But he wouldn’t be living at the so-called hippie paradise this time. Harder headed back to his current home in Anahola in 2006 where he furthers his conservation efforts by living entirely off the grid.
“Solar water heating is still way under-used on this island and is by far the most cost-effective way to cut your energy bill,” says Harder who also helped devise the Kaua’i Energy Self-Sufficiency Plan for the island in the late 1970’s.
Upon his return, Harder immediately joined Apollo Kaua’i – an organization dedicated to promoting energy efficiency – and discovered there were others who shared his concern for the island’s solid waste direction which inevitably led to the formation of Zero Waste Kaua’i.
“Now I’m not as concerned about the direction as I am about the speed,” he says.
It wasn’t until recently that the county finished updating its Integrated Solid Waste Management Plan which “represents a roadmap setting the county’s vision for the future management of municipal solid waste,” according to the county’s website. The plan was last revised in 1994, Harder says.
“It was long overdue for an update,” says Harder who is currently retired and married to Vida, with whom he has two grown children, Keikilani and Maile.
An element the plan calls for is implementing automated refuse collection, which recently began in Lihu’e.
“When you automate, essentially you free up the trucks and two men,” he explains. “The recommendation was once they started automating to start to phase in green waste collection immediately behind that with the manpower and equipment that’s been freed up. That’s not happening yet. A lot of it has to do with the economic straits we all find ourselves in.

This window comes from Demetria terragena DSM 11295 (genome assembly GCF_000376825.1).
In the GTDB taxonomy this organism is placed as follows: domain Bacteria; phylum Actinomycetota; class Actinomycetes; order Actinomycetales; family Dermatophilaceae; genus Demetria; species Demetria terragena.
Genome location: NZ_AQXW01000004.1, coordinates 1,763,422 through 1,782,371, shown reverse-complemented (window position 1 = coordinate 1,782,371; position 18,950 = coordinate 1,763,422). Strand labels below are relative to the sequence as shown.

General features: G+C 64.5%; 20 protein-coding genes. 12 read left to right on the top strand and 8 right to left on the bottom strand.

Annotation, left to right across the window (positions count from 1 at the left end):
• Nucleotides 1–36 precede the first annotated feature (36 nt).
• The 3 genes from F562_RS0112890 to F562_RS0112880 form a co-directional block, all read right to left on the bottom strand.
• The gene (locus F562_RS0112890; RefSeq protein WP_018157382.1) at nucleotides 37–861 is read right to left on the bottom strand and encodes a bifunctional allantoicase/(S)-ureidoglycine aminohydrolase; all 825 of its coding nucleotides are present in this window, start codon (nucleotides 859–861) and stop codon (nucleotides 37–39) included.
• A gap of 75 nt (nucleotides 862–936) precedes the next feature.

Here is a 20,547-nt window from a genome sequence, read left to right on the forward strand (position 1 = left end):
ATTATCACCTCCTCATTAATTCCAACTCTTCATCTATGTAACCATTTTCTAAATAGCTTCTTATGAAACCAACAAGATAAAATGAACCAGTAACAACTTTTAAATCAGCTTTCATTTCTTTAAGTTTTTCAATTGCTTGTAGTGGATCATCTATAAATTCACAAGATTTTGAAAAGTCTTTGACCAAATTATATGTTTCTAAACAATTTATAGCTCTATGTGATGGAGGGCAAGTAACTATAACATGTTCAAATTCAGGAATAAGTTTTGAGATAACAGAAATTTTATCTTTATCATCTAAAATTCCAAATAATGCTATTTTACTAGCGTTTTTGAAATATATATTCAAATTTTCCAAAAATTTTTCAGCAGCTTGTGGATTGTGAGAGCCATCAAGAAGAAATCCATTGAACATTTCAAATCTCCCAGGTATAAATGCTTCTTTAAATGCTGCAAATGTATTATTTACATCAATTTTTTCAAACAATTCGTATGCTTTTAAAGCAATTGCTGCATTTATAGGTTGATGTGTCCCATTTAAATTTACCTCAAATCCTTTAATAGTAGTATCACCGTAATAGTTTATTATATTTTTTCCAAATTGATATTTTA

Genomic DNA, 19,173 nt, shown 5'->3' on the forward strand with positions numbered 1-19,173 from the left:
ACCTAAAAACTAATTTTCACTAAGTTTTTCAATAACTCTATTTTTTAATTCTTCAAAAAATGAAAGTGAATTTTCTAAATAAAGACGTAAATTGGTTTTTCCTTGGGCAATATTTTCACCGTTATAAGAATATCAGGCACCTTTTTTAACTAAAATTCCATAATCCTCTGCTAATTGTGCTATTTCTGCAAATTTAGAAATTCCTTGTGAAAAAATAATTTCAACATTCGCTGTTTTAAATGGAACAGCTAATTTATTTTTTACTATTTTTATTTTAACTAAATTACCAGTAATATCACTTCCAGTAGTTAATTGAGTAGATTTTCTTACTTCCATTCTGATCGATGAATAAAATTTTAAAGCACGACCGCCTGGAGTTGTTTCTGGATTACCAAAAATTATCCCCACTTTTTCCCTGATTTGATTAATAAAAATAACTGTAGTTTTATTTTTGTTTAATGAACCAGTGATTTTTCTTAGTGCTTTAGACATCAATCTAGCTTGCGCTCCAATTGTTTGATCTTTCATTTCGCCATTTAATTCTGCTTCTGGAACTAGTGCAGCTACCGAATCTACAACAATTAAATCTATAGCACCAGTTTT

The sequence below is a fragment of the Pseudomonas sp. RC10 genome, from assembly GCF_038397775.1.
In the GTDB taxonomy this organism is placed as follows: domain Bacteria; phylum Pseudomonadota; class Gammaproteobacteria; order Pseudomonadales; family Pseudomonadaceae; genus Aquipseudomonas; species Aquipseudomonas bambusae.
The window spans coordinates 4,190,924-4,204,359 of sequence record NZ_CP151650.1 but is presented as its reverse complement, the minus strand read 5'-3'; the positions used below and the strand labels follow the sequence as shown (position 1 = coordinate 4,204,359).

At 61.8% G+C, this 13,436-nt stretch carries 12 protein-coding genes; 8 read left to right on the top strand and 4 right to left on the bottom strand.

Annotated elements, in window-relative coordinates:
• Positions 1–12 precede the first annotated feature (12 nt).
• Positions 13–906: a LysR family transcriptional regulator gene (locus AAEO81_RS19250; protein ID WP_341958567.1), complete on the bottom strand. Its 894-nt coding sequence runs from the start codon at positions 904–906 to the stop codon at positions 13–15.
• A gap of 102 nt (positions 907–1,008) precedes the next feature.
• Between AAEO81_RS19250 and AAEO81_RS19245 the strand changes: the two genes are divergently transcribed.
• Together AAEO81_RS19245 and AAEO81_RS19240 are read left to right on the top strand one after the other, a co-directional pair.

“I’m sure it will happen, just not as fast as everyone wants. I mean, that’s kind of the way the world goes.”
One thing Harder says he sincerely hopes will soon come to fruition is the construction of a materials recovery facility to separate and sort recyclable components.
Waste should not be seen as waste, he says. It should be viewed as a resource.
In the meantime, Zero Waste will continue to do everything it can to help reduce, reuse and recycle the island’s garbage, Harder says.
“Zero Waste is part of a sustainable solution for our island’s economy … conserving resources rather than throwing them away -investing in a Zero Waste infrastructure, rather than pouring money into huge landfills or incinerators,” he says.
“Zero waste is not about getting to zero. It is about being on the path to zero. It is a design principal for the 21st Century.”
For more information: zerowastekauai.org